Questioning the ‘fairness’

June 27, 2017

The fairness of the contentious municipal charge was again questioned when City of Greater Shepparton Council adopted the 2017-18 council budget and rating strategy last week.

Greater Shepparton City Council’s municipal charge is not perfect.

But if fairness is the goal in recovering costs across the municipality, those opposed to it should weigh up the alternatives.

The situation facing regional councils at the moment, with cost shifting measures and the ever more imposing spectre of rate capping should also be considered.

While adopting the 2017-18 council budget and rating strategy last week, the fairness of the contentious municipal charge was again questioned.

The council describes the municipal charge as a fixed charge all rateable properties incur regardless of value or property type.

The municipal charge distributes rates in a way council considers to be ‘‘fairer’’ and ‘‘more equitable’’ and ensures ‘‘that owners of low valued properties contribute a reasonable amount to meeting the unavoidable costs of local government’’.

For the 2017-18 financial year, that cost has crept up to $262, with the council expecting $7.8million from the charge during the financial year.

Cr Fern Summer questioned the fairness of a system that charges the same such cost to all ratepayers, regardless of the value of their properties, labelling it a ‘‘discount for the top end of town that everyone pays for’’.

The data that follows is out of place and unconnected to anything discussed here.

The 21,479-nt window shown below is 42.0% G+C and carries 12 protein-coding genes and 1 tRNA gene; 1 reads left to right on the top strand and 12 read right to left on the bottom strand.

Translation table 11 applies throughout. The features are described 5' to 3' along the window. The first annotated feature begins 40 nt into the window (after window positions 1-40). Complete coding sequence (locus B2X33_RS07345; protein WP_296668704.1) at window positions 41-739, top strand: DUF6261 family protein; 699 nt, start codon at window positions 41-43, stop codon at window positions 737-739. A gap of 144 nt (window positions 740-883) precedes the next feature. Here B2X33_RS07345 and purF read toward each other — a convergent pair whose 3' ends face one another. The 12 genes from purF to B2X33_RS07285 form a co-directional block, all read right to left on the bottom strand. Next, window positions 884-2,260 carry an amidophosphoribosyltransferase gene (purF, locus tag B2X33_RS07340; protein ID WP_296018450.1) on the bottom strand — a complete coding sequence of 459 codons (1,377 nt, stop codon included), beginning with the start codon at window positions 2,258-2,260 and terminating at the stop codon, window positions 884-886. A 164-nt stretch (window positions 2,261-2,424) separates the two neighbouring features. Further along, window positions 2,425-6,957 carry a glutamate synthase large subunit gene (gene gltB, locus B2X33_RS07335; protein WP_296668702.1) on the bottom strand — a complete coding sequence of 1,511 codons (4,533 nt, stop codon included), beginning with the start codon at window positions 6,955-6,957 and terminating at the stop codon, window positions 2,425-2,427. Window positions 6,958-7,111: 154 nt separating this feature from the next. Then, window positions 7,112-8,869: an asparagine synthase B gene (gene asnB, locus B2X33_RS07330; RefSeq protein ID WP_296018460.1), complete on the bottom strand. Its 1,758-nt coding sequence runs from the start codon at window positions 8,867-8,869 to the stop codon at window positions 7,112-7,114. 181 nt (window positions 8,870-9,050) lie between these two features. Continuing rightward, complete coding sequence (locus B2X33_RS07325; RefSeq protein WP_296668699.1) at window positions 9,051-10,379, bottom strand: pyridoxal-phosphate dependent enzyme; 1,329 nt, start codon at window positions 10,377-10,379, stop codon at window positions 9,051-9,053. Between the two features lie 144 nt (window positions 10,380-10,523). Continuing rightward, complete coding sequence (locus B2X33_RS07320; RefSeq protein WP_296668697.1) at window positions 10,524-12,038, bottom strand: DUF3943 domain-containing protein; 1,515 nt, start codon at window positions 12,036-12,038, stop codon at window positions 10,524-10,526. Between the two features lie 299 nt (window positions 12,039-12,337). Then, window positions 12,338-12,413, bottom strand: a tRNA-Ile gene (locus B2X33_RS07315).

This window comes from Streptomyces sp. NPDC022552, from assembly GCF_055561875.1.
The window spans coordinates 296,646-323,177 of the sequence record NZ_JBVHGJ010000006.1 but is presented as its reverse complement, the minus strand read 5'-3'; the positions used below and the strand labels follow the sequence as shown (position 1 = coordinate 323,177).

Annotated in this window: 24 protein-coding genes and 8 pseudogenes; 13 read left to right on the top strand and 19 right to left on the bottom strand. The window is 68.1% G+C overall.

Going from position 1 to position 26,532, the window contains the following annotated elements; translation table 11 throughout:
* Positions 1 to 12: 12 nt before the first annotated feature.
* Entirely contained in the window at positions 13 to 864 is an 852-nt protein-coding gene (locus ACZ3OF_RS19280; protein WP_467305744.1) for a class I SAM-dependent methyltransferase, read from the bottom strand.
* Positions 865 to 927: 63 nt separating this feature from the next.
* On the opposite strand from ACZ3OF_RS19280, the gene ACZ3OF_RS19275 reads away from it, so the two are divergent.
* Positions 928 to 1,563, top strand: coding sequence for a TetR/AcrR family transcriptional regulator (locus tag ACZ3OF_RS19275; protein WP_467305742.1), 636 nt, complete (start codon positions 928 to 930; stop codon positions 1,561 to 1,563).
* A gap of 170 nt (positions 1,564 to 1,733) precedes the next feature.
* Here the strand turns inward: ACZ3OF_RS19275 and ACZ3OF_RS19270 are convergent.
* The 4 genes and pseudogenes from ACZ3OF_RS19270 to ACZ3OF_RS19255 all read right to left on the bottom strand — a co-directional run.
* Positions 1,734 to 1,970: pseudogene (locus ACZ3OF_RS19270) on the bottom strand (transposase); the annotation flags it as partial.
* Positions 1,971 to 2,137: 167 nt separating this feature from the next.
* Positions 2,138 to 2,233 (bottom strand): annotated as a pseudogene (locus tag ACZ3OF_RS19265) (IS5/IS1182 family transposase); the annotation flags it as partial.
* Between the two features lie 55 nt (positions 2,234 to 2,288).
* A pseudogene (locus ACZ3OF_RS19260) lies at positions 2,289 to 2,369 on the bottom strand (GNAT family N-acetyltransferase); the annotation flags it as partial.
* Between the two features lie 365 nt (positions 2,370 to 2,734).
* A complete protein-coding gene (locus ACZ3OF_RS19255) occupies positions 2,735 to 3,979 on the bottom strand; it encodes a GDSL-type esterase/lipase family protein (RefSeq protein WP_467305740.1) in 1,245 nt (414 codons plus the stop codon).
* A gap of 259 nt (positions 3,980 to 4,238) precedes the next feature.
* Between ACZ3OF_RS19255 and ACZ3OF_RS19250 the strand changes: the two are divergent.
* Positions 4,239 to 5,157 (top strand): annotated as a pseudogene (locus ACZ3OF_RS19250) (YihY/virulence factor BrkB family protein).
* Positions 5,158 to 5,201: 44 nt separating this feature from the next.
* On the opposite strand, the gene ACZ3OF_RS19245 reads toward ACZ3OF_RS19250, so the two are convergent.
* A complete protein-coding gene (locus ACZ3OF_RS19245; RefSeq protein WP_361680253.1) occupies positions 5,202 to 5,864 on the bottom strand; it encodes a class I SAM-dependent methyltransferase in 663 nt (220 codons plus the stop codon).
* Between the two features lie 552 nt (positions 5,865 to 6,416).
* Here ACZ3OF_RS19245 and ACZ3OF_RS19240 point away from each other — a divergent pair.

While this is an understandable concern, the fairness of the alternative, presumably higher rates, should also be considered.

Whatever the level of ‘‘fairness’’ determined, the reality remains if the municipal charge was to disappear, the council would be left with an almost $8million hole it would need to find some other way to fill.

And regardless of the cost breakdown, the big question remains, whether ratepayers — whatever they are paying through rates or through any municipal charge — are getting the value for money they would expect from their council?

We agree it remains astonishing not one submission was received to the rating strategy.

Given how divisive council rates can prove, it’s difficult to believe no views existed to assist the council with shaping this important strategy.

As councillors have suggested, perhaps a more accessible approach is needed to encourage views on this to be canvassed in future.

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